* What are the risks? Now that awareness is growing people are tempted to just buy smart home technology on Amazon or local retailer. They are not thinking throught how to control the devices and how they are protecting the data.* The ability to get rid of keys, key management systems with work order integration. This is a significant ROI on the platform.* What are the trends in adoption of multifamily smart home automation tech?* The PointCentral support system and team-* What can we expect with business interruption deploying a smart home technology?]]>
Patrick Antrim clean 32:28
Your Candidate is your Customer and your Customer is your Candidate https://multifamilyinnovation.com/your-candidate-is-your-customer-and-your-customer-is-your-candidate/ Fri, 02 Mar 2018 03:33:04 +0000 https://multifamilyinnovation.com/?p=1345 https://multifamilyinnovation.com/your-candidate-is-your-customer-and-your-customer-is-your-candidate/#respond https://multifamilyinnovation.com/your-candidate-is-your-customer-and-your-customer-is-your-candidate/feed/ 0 In this interview, Patrick Antrim, CEO of Multifamily Leadership shares time with David Draper the Manager of Recruiting & Employment at the Lewis Group of Companies, one of the nation’s largest privately-held real estate developers. As the company’s Talent Acquisition leader, David fosters strategies that drive talent acquisition planning, recruitment [...] In this interview, Patrick Antrim, CEO of Multifamily Leadership shares time with David Draper the Manager of Recruiting & Employment at the Lewis Group of Companies, one of the nation’s largest privately-held real estate developers. As the company’s Talent Acquisition leader, David fosters strategies that drive talent acquisition planning, recruitment marketing, and employee engagement/retention initiatives.

David attended California State University Northridge and has his Human Resources Management Certification from UC Riverside. He began his recruiting career over twenty years ago with Robert Half International and The Cambridge Group, opening the Inland Empire and Orange County California divisions of each. Prior to recruiting, David placed a different type of candidate as a Talent Agent in Beverly Hills placing actors in major film, television, and theatre productions.

In this episode, we discuss:

  • Your candidate is your customer and your customer is your candidate
  • Talent Acquisition market has changed. 2008 recession changed the game. Candidates were plentiful, the recession came and candidates were plentiful. Employers had their choices.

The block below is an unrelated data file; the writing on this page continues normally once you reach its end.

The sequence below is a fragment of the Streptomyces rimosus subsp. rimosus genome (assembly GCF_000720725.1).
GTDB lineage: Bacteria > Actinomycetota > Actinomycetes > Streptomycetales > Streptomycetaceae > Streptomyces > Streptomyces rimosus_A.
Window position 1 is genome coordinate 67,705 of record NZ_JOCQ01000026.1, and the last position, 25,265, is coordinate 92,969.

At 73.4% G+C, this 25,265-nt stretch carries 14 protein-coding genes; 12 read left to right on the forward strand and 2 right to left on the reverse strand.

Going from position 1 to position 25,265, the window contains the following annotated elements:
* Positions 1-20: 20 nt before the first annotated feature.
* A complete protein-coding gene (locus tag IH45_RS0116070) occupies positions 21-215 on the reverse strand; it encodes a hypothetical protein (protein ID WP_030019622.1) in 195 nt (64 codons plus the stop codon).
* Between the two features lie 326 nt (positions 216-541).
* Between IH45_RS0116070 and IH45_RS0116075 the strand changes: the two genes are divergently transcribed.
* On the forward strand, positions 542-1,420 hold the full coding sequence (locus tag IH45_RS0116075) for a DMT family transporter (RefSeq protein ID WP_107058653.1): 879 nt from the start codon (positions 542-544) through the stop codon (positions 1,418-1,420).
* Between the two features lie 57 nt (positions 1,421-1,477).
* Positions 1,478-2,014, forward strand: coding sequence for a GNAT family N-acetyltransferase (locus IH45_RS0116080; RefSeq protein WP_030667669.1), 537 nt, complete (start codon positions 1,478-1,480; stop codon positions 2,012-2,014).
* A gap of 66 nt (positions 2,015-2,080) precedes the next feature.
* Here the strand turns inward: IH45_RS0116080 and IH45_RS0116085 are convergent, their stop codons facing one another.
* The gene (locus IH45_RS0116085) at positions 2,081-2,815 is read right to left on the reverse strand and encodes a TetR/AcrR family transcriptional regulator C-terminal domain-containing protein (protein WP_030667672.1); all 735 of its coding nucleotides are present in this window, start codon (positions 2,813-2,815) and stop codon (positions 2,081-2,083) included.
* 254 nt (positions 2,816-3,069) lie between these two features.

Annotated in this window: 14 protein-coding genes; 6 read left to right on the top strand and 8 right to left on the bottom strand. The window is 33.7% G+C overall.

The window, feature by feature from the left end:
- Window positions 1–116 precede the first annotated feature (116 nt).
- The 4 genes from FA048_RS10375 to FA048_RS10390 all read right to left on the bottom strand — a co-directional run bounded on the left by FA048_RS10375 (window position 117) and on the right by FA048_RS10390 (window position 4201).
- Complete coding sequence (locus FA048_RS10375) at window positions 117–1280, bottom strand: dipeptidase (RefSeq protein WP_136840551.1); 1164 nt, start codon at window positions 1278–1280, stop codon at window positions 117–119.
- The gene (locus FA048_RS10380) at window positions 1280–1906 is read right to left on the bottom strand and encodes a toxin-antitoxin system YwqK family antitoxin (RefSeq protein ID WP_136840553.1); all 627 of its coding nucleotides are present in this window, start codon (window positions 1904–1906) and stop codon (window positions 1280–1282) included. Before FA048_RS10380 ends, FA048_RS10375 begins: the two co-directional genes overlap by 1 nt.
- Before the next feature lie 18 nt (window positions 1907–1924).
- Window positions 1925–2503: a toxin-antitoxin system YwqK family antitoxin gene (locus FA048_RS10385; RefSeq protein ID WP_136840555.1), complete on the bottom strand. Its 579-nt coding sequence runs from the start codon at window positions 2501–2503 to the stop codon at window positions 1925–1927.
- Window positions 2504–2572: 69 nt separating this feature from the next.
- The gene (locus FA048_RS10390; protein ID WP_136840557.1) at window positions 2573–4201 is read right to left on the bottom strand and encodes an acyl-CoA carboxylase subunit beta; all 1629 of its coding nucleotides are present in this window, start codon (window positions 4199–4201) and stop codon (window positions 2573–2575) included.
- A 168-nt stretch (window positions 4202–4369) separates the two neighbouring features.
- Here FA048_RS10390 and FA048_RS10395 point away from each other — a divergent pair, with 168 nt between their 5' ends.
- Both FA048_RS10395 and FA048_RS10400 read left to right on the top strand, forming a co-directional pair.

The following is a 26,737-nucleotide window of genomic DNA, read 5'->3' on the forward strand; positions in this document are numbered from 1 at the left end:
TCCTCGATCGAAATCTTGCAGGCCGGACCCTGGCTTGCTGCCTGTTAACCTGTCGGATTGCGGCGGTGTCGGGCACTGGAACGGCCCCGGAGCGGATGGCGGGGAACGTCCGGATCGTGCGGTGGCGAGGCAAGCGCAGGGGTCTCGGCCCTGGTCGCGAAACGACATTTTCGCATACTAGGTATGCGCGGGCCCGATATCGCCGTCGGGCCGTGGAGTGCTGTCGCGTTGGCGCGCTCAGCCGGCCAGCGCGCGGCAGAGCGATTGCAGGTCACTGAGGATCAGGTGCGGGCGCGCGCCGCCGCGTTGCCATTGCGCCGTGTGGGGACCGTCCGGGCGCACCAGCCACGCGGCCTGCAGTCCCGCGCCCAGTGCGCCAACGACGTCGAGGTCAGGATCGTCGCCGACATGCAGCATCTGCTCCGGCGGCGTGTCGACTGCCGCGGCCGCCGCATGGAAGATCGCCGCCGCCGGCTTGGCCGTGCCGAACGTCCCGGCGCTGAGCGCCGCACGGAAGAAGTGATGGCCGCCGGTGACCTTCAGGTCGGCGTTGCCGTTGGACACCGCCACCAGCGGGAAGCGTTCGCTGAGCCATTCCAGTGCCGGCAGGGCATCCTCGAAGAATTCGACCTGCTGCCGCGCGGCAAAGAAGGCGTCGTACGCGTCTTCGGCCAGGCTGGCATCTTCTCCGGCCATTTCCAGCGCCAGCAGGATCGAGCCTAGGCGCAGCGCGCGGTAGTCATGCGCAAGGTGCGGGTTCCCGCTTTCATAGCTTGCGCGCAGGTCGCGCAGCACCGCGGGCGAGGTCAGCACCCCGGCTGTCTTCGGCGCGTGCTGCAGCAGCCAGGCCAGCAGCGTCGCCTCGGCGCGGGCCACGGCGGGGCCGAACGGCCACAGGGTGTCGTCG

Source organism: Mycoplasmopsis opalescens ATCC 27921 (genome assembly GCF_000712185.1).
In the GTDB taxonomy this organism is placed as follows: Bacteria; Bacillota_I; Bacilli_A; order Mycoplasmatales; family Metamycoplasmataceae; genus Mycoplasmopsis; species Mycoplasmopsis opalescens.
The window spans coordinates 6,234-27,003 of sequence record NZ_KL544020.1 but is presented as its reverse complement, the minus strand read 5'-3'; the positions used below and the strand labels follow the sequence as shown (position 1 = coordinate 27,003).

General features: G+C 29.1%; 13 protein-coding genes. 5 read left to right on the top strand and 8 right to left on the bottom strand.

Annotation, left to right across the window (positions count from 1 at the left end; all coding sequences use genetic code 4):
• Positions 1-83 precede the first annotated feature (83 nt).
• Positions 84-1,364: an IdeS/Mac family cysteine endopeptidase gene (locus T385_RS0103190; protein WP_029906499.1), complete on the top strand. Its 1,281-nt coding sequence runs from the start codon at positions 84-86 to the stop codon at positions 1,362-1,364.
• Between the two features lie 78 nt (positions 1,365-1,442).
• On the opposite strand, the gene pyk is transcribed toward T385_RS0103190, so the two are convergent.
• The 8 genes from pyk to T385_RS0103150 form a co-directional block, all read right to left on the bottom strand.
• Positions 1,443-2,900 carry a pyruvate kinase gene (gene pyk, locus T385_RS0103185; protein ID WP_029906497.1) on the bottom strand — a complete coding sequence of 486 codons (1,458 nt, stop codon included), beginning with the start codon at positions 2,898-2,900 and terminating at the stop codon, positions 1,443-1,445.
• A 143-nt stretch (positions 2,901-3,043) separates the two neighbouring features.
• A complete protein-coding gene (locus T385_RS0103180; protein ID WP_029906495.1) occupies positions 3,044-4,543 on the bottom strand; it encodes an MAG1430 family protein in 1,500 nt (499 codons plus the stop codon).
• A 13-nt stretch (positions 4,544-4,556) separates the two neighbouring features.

• The candidate experience is extremely important

The experience a candiate wants in looking for a job is very much like the experience of a consumer.

  • Candidates are looking for: Personalized, technology, apply quickly, preferably on mobile, authentic and a good grasp of the culture. The company has a social footprint.

A candidate for your company is looking at your company the same way they look at a product.

  • Recruitment is marketing. Recruiters should have a strong grasp of what they are doing for the organization. The recruiting team front facing to the public for the organization.
  • The supply and demand in the job market. Look at the job market like we look at the rental market.
  • How to get buy-in from executive leadership. Recruiting and talent acquisition is moving at light speed. Show data to the executive leadership on the quality of candidates and the reduction of job placement costs.
  • Create a community brand and funnel the public to content on corporate site.
  • The touch points of the consumer experience.
  • MultifamilyScout.com – Helping brands build a strong employer brand position.
  • Tracking data on content and the complete picture of the candidate experience.
  • My first 6 months as a Lewis Leasing Consultant.
  • Need to be transparent. Need to be honest…this is what the job will do, this is how much it will pay, our strong performers have these attributes, here is why you will do it. You will be a huge reason people will rent at these beautiful communities.
  • Job fair results
  • Partnering with the executive leadership team on a new approach to find talent. Recruiting must be able to show data, the value, what problem do you have? What solution do you want to try?